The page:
Water ressources sector


Madagascar is characterized by a variety of rivers and streams that drain primarily along the west coast. These freshwater habitats, together with a number of lakes, provide important resources for human populations – i.e. freshwater sources for domestic use, fisheries, and irrigation for agriculture – as well as for ecosystems.

Freshwater resources and the surrounding ecosystems are currently highly threatened by human practices, such as deforestation, a situation that is exacerbated by the fact that conservation and land use planning has not been carried out from a watershed perspective. At a human level, access to freshwater sources, a vital commodity for daily life remains low. Approximately 50% of households have access to an improved water source and 34% have access to improved sanitation.

Potential Impacts

Effects on the large-scale hydrological cycle are central to the changes likely to be brought about by climate change. At the national level climate change impacts on the water resources sector are likely to occur as a result of both climate variability – particularly changes in the level and distribution of precipitation - and extreme climate events, including increased incidence and intensity of cyclones, drought and flooding. The Irodo River, rivers draining the Tsaratanana Massif, rivers draining the Masoala Peninsula, rivers in eastern rainforests and rivers draining the Andohahela region have been identified as being particularly vulnerable to Madagascar & Western Indian Ocean Programme climate change.
The southern region of Madagascar is sensitive to increased incidence of droughts. Potential impacts include:

Damage to water resources infrastructure from cyclones, flooding or sea level rise. This could include effects on water storages, water supply infrastructure or wastewater infrastructure.

Increased water stress and reduced availability of water for ecosystem and human needs as a result of changed rainfall patterns, river flows, lake levels and groundwater recharge rates. The southern regions of Madagascar, which already suffer from water shortages, are likely to be lost affected by increased water stress. Droughts are likely to be become more frequent in this region with resulting effects on ecosystems, livelihoods and human health.

Pollution of water resulting in ecosystem and human health impacts resulting from increased water temperatures, sedimentation of waterways, or liberation of contaminated sediments during flooding. Increased pollution can result in risks to human health as well as effects on natural ecosystems.

Salinity intrusion in surface water and groundwater resulting from sea level rise in coastal areas could affect availability of freshwater supplies for human use and agricultural activities as well as changing the suitability of freshwater habitats for certain species.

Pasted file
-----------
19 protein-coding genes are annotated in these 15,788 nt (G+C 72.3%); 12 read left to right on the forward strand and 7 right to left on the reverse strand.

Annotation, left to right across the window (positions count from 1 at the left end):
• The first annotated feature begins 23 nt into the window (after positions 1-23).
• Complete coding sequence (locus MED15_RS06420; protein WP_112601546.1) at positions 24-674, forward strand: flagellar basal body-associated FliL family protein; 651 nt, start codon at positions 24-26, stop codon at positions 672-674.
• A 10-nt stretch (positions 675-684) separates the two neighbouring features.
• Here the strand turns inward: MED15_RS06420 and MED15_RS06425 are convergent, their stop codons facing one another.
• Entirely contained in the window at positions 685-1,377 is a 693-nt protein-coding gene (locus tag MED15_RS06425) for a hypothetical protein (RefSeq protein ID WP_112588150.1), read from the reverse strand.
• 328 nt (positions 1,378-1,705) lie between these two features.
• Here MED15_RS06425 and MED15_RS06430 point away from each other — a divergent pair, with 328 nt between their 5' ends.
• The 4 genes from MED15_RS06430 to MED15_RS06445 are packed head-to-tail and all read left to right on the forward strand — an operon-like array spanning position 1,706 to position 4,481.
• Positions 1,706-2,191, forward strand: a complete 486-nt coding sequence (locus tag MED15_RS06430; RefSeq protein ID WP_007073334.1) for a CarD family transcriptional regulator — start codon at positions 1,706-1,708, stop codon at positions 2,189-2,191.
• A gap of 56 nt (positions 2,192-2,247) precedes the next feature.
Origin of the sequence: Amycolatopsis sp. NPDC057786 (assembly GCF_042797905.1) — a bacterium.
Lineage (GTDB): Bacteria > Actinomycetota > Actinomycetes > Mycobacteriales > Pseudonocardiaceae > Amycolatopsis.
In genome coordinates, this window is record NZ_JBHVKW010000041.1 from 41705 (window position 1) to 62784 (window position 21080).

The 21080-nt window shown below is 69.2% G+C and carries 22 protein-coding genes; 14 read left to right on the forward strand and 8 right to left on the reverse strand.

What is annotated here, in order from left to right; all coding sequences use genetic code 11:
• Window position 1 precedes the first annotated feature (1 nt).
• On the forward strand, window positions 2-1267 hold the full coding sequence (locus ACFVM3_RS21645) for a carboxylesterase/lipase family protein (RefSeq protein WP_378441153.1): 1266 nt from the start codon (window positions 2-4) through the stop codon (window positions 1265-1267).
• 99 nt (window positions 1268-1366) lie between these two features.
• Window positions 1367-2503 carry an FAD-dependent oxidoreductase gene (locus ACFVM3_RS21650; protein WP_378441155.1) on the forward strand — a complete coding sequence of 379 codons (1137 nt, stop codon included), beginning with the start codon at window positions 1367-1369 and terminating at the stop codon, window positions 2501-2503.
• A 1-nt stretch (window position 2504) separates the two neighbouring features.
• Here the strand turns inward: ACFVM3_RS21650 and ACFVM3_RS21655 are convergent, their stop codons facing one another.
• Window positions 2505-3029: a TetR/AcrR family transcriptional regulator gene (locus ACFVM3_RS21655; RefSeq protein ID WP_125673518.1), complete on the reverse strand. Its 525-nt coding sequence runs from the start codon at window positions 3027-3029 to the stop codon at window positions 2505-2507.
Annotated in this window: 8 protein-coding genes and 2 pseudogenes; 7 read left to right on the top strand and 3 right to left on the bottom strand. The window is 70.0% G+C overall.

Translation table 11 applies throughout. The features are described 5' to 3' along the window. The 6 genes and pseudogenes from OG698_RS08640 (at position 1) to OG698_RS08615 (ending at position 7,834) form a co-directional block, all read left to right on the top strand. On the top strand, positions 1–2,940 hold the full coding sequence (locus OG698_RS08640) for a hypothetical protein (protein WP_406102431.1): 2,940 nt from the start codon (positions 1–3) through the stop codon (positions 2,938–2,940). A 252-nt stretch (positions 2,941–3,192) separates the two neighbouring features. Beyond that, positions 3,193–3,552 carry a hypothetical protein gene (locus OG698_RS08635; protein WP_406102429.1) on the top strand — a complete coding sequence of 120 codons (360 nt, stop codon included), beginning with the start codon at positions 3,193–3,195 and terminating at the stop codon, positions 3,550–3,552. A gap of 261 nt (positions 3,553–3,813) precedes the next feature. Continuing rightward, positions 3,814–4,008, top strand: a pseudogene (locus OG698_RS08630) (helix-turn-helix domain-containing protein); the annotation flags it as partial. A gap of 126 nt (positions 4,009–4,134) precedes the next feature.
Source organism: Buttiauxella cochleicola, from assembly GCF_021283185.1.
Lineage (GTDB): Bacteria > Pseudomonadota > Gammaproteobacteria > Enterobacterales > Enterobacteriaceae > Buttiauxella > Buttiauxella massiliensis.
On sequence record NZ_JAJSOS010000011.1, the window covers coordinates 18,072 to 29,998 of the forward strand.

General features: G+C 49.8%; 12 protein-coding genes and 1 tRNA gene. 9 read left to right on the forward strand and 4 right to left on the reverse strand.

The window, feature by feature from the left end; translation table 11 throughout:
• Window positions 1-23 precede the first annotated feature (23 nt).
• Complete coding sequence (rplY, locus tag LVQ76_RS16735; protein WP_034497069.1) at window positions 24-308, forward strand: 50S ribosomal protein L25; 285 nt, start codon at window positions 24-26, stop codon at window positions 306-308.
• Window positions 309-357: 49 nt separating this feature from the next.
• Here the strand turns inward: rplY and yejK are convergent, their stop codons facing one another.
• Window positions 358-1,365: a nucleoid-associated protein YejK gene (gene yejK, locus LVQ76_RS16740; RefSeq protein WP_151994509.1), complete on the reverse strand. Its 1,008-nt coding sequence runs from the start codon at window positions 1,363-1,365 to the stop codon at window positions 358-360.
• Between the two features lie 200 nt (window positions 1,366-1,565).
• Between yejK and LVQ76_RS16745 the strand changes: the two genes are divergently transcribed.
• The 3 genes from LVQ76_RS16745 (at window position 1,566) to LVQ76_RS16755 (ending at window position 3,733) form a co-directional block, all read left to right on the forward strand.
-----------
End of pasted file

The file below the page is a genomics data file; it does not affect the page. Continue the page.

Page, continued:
Damage to freshwater ecosystems and resulting impacts on ecosystem services resulting from water pollution, changes in environmental flows, salinity increases or sedimentation.

Loss of flood control ability in rivers as a result of changes to high flows and increased precipitation could affect human security and downstream infrastructure.

Social conflict and disruption could result due to increased competition for access to water.

Priority Actions

Climate change adaptation measures are required to increase the resilience of the water resources sector to future climate conditions. Both demand side and supply side adaptation measures are required to be implemented within an integrated water resources management framework. Due to the linkages to numerous other sectors, water resources adaptation strategies must be developed from a holistic, multi-sector perspective. Examples of adaptation approaches that should be considered for implementation in the water resources sector in Madagascar include:
• Water demand management strategies to increase water use efficiency across all sectors. Examples include increased efficiency of water use in agricultural activities through improved irrigation systems or adoption of modified agricultural practices, education of water users, or development of water recycling schemes.

• Development and implementation of basin wide water management strategies and policies that take into account the full range of environmental and human demands on water, and the associated ecosystem services and identify integrated solutions and institutional frameworks for the management of water resources.

• Assistance to farmers to protect livelihoods in areas of existing and future drought and low soil fertility through introduction of drought resistance crops, or training to allow diversification of livelihood strategies.

• Protection and restoration of watersheds and wetlands to protect water resources and related ecosystems services, including flood control. This includes ‘re-greening’ of urban watercourses where possible to increase resilience of urban areas.

• Identification of new sources of freshwater for affected populations such as introduction of rainwater harvesting schemes in salinity affected areas.

• Improvements to water resources infrastructure including upgraded or new water storages or water supply infrastructure or climate proofing of existing infrastructure.

• Improved institutional management of water resources through allocation of water user rights, or development of economic mechanisms such as water markets.